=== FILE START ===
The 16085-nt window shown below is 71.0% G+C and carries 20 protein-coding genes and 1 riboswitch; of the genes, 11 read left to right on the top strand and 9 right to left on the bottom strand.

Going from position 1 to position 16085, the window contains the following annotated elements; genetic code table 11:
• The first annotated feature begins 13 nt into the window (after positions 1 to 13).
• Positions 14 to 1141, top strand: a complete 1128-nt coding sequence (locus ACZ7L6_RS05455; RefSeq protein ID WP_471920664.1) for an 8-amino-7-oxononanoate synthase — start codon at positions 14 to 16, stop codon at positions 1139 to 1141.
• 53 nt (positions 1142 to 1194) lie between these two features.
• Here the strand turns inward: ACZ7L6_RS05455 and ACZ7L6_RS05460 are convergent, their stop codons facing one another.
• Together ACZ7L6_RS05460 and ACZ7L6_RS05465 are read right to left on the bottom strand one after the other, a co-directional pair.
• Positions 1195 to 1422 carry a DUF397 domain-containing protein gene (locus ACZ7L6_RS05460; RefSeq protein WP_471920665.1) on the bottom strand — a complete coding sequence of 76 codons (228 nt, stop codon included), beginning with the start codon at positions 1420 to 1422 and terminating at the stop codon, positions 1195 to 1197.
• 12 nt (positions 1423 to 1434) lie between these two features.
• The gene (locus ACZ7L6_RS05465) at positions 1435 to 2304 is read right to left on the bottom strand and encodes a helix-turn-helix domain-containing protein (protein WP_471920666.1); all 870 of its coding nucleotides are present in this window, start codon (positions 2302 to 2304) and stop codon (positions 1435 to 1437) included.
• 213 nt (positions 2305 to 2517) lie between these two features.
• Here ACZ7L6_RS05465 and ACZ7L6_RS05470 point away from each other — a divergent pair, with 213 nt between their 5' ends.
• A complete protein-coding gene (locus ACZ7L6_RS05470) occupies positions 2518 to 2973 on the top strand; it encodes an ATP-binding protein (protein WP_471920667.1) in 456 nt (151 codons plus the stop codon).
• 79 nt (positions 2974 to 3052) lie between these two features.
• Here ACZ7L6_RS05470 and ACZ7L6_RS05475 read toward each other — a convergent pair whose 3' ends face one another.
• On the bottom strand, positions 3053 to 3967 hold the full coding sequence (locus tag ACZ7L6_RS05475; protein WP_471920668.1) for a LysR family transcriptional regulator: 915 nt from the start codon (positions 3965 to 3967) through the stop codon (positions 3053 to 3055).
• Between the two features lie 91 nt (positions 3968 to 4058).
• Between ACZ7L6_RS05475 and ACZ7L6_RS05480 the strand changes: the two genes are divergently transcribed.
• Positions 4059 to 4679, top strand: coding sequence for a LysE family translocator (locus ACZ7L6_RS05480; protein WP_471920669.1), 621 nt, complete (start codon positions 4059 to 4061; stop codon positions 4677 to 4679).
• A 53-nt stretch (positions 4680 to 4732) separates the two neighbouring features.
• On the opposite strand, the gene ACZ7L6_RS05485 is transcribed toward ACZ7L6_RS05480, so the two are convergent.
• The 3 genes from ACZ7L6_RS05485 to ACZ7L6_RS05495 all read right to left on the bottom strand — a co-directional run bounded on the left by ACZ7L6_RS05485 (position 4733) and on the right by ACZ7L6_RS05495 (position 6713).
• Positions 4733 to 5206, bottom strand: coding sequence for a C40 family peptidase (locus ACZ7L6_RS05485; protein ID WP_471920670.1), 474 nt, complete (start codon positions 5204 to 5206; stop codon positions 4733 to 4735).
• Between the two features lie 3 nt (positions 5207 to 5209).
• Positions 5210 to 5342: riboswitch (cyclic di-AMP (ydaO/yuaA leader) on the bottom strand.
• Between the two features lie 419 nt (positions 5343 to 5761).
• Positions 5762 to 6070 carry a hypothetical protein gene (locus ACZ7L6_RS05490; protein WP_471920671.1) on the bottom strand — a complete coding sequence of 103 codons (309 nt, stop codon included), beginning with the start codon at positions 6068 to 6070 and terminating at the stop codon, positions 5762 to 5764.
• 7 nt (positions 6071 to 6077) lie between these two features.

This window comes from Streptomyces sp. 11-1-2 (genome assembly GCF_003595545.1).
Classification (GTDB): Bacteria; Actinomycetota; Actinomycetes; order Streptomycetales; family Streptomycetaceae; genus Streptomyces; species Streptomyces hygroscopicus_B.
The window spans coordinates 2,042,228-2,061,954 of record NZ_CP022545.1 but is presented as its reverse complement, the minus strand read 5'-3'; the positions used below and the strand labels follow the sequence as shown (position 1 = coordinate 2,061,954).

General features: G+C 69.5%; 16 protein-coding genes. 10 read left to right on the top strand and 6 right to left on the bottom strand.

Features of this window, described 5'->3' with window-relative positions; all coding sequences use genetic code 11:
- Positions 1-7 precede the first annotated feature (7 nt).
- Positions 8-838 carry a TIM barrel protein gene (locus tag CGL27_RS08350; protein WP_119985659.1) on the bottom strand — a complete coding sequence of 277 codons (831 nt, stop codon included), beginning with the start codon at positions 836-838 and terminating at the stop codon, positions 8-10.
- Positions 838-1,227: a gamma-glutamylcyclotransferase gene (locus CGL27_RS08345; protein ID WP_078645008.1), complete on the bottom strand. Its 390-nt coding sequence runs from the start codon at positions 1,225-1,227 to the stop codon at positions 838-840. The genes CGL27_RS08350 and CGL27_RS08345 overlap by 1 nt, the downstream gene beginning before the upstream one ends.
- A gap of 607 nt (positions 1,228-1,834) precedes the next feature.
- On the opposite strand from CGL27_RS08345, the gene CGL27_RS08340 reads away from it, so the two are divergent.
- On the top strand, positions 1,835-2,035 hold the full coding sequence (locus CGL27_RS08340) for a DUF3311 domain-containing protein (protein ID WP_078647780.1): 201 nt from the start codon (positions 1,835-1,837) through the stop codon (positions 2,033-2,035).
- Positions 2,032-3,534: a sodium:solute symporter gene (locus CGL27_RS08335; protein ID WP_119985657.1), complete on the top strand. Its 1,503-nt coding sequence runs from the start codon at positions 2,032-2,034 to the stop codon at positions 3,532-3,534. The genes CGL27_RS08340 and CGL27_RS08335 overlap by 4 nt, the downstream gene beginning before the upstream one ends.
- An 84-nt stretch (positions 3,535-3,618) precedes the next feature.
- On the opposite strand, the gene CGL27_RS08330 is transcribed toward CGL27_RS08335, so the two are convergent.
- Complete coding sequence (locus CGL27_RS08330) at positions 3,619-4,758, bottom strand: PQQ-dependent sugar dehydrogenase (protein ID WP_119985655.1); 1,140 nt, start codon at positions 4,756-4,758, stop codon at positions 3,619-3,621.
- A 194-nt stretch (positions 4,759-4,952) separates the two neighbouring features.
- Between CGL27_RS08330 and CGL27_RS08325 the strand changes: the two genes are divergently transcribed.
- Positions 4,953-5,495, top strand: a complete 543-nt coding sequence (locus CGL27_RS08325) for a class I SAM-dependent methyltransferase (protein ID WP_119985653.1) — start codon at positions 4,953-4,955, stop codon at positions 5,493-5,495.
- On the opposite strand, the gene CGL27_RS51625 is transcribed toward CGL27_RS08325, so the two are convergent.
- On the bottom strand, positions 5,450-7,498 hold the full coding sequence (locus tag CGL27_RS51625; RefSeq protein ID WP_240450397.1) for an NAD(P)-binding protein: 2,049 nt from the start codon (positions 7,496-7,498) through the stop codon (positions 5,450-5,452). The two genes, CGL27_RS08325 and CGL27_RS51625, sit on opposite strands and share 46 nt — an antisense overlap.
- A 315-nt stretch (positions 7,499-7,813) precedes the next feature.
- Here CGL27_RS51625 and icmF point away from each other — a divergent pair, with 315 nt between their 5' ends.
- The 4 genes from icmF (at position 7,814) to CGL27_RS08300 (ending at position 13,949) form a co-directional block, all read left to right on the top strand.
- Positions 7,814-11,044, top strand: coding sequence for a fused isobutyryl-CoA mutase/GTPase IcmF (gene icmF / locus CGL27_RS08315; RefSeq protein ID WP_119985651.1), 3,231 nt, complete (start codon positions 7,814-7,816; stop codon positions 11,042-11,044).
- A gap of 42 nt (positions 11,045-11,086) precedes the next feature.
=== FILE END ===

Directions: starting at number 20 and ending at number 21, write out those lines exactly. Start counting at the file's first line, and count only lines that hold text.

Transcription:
• A 53-nt stretch (positions 4680 to 4732) separates the two neighbouring features.
• On the opposite strand, the gene ACZ7L6_RS05485 is transcribed toward ACZ7L6_RS05480, so the two are convergent.